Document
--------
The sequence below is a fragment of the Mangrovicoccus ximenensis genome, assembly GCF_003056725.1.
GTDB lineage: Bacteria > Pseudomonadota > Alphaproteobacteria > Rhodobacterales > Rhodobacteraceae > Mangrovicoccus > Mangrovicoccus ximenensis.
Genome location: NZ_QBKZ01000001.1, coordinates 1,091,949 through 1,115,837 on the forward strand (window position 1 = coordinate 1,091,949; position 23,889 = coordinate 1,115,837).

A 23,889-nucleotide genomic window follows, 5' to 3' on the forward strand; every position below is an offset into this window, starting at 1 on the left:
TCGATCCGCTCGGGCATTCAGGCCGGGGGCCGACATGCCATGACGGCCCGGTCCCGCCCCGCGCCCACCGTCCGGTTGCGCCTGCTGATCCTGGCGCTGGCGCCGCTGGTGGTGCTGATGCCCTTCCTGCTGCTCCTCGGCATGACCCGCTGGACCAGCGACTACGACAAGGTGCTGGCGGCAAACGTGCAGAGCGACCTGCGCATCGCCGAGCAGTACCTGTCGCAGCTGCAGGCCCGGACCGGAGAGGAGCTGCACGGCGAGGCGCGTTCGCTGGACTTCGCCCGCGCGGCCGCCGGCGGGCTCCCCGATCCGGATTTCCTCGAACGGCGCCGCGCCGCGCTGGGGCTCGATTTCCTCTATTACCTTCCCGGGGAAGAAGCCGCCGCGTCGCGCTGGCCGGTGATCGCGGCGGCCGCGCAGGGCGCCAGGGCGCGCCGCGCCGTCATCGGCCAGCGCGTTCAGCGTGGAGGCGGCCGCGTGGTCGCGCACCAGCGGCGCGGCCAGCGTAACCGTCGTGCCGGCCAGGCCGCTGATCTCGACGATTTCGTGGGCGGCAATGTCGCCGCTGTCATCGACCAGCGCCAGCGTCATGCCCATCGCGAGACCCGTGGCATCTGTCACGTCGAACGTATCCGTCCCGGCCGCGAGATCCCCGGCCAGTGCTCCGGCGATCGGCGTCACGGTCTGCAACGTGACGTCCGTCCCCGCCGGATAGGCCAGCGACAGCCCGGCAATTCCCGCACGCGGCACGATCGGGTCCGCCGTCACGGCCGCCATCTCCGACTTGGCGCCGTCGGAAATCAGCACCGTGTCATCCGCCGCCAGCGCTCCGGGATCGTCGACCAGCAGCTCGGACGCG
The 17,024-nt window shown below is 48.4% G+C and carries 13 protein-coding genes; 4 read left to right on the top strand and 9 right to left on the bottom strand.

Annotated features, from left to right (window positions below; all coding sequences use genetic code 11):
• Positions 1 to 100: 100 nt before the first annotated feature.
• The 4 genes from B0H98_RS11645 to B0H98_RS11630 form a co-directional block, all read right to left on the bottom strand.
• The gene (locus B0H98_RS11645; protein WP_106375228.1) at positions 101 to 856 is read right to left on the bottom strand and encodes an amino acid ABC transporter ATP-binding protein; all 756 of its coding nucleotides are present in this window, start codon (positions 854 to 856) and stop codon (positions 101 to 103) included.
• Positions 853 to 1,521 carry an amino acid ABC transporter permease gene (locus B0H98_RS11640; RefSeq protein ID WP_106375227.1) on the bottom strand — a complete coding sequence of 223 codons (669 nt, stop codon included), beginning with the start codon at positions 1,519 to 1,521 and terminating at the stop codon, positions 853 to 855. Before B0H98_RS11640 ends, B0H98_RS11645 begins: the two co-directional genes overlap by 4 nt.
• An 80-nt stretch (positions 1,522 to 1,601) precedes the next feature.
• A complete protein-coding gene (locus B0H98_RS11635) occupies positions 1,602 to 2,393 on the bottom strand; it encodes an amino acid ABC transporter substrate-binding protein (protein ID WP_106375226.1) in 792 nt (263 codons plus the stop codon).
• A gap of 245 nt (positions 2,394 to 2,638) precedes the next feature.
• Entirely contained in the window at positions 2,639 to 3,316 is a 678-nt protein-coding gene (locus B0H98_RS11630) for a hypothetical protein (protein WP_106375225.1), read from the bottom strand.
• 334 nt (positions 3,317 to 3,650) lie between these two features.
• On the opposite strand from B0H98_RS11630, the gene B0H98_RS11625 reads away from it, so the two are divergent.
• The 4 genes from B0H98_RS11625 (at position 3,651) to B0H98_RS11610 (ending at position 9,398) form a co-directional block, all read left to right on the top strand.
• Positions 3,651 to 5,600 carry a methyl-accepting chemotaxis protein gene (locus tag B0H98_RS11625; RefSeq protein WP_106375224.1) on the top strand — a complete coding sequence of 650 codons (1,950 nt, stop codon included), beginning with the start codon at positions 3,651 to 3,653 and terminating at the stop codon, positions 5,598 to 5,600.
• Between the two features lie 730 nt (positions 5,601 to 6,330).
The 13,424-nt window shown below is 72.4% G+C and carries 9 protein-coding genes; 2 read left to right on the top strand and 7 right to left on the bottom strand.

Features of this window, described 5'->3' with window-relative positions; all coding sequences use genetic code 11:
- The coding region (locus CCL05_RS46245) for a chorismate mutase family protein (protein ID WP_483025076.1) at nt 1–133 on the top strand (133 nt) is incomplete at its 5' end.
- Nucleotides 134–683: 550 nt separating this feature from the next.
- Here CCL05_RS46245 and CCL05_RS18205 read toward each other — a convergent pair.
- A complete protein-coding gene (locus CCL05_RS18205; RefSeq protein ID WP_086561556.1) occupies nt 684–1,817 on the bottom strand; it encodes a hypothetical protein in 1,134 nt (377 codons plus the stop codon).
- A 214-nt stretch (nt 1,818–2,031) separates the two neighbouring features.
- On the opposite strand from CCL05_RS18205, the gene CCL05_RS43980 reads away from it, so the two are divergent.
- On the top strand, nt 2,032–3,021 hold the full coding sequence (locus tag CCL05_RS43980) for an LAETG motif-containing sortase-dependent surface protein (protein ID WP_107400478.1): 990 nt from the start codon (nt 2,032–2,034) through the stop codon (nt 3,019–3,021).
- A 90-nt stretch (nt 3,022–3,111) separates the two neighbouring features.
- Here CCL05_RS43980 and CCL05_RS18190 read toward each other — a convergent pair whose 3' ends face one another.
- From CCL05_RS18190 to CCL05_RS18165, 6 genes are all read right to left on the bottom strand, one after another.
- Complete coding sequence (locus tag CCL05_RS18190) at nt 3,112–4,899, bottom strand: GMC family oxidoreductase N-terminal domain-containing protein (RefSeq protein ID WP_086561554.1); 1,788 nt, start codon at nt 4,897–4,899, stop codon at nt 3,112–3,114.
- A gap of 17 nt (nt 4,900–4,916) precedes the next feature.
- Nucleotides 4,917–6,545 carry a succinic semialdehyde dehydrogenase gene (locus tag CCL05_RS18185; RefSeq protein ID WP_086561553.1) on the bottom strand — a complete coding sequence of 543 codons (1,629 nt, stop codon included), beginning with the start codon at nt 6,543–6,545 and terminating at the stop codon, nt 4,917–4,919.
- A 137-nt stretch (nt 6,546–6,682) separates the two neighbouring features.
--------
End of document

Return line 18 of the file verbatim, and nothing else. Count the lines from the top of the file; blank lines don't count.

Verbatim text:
• The 4 genes from B0H98_RS11625 (at position 3,651) to B0H98_RS11610 (ending at position 9,398) form a co-directional block, all read left to right on the top strand.